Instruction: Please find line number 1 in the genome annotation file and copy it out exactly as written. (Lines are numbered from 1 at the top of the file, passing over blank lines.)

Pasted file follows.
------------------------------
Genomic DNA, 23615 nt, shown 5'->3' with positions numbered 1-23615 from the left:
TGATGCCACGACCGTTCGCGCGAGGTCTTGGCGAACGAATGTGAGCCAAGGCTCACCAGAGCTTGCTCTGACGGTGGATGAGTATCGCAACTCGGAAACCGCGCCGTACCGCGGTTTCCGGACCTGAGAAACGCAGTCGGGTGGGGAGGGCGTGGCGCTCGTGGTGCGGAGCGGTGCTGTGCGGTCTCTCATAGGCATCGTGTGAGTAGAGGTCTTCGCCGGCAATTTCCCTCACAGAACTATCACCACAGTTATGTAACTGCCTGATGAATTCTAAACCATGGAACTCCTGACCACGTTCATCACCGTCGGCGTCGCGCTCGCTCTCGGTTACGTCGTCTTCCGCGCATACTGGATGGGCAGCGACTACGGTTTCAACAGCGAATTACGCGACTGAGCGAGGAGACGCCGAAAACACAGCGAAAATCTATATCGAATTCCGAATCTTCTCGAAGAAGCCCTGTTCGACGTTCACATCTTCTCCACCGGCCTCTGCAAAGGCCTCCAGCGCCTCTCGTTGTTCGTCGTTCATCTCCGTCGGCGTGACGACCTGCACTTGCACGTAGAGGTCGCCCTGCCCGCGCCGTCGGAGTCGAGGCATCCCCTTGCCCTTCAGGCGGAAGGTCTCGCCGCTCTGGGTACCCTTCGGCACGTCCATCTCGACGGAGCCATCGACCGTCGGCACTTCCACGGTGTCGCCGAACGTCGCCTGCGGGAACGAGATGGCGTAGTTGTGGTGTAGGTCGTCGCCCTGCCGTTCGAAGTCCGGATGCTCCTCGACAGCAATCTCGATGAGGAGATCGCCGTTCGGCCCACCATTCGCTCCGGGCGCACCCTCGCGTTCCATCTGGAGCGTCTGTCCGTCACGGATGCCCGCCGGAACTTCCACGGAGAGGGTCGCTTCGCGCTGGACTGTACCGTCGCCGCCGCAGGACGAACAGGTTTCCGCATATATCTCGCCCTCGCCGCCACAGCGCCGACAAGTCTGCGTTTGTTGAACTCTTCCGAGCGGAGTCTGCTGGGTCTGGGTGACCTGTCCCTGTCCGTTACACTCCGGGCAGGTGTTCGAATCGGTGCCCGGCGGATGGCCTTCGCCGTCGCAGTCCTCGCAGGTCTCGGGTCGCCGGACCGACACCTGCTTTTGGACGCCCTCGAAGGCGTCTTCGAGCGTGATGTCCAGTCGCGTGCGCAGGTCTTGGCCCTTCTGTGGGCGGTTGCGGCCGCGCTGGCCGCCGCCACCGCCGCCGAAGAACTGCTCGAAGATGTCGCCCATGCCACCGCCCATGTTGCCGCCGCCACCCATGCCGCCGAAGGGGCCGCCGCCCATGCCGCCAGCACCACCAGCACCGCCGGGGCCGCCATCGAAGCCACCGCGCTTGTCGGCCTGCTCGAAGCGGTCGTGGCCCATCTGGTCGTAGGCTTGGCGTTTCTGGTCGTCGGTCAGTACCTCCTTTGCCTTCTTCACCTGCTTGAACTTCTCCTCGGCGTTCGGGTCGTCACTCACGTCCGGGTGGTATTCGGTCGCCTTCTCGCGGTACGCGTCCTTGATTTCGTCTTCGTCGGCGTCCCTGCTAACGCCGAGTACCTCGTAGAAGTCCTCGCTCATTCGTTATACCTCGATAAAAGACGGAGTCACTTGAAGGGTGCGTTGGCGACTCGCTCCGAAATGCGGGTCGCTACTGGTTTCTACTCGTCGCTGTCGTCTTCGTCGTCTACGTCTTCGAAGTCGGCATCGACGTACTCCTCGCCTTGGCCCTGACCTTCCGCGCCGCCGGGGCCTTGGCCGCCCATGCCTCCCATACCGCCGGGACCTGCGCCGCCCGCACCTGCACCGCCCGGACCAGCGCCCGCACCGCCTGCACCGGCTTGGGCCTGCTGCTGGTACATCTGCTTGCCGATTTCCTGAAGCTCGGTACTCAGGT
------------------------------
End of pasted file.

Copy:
Genomic DNA, 23615 nt, shown 5'->3' with positions numbered 1-23615 from the left: